When I was 5 years old, I remember sharing some strawberry ice cream with my grandmother. Much to my surprise, I broke out in a horrible case of hives. I developed an allergy to my favorite fruit! For years, I’d block out this delicious fruit from my vision. I feared strawberries, but was secretly jealous of my siblings who were able to happily enjoy them. In Louisiana, the strawberries are grown locally, so they are just amazingly flavorful and sweet.
By the time I was in high school, I grew tired of it. I remember holding a bowl of strawberries, lightly sweetened with sugar, in front of me. I told my Mom to have the first aid spray handy, because I wanted to see if my strawberry allergy was only a childhood allergy. I wolfed down the bowl, waited…waited…and the next day, I was still OK. Thank goodness!! I could eat strawberries again! I think I went through half a flat that day, just to make up for the years of lost opportunities with this tasty berry.
Every time April rolls around, I have to have a flat of them. This year, I decided to make some homemade jam. I wasn’t as intimidated this time, because I have canned before. This was easy to put together, and from the foamy jelly I skimmed off after cooking the jam up, I will say this stuff is REALLY tasty. Smuckers can’t touch this!
For canning, I use this kit. I find all of the tools in there almost essential for easy and safe canning.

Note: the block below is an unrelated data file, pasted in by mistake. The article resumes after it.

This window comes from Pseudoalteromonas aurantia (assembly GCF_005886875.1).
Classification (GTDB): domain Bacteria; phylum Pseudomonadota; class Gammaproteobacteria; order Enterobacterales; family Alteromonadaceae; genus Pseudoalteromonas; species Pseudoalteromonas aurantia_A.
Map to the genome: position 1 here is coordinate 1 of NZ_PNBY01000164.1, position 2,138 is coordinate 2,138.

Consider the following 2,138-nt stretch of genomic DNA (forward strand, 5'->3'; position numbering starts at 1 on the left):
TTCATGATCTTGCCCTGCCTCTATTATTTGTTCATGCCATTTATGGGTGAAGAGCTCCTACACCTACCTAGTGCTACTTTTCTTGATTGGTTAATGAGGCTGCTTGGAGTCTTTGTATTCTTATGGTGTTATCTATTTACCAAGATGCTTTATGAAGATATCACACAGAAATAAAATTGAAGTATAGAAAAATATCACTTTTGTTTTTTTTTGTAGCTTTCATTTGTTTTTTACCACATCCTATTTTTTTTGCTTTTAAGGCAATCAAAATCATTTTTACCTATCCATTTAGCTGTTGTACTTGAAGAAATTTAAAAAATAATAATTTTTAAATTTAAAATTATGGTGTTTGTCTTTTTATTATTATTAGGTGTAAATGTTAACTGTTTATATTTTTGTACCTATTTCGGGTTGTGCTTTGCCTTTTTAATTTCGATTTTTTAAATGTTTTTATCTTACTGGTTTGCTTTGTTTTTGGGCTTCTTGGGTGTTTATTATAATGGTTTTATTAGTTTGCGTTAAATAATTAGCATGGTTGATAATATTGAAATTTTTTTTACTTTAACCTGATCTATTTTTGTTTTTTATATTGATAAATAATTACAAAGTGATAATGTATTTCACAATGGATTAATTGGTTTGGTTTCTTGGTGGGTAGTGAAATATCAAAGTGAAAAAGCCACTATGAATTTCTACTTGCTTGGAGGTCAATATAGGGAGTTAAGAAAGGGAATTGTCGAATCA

Before you begin canning, I recommend this website, since this explains in detail how to can safely. The recipe below is considered “high acid canning”. I also purchased this book, which also has all of the directions for canning and bonus, has quite a few more recipes than their website provides.
Louisiana Strawberry Jam
Source: Ball Blue Book of Preserving
- 2 quarts fresh strawberries
- 1 package powdered pectin
- 1/4 cup fresh lemon juice
- 7 cups sugar
- Wash strawberries and drain. Remove the stems and crush strawberries a few at a time (I place them on a cookie sheet and used a fork to mash).
- Combine strawberries, lemon juice and powdered pectin in a pot. Bring mixture to a boil, stirring occasionally. Add in the sugar and stir until the mixture is dissolved. Bring this to a rolling boil. Boil hard for 1 minute, stirring constantly. Remove from heat. Skim off foam, if there is any (I used a slotted spoon to do this).
- Ladle hot jam into hot jars, leaving 1/4 inch headspace. Adjust two-piece caps, and process for 10 (for half pints)-15 (for pints) minutes in a boiling water canner.
Makes 4 pint or 8 half pint jars.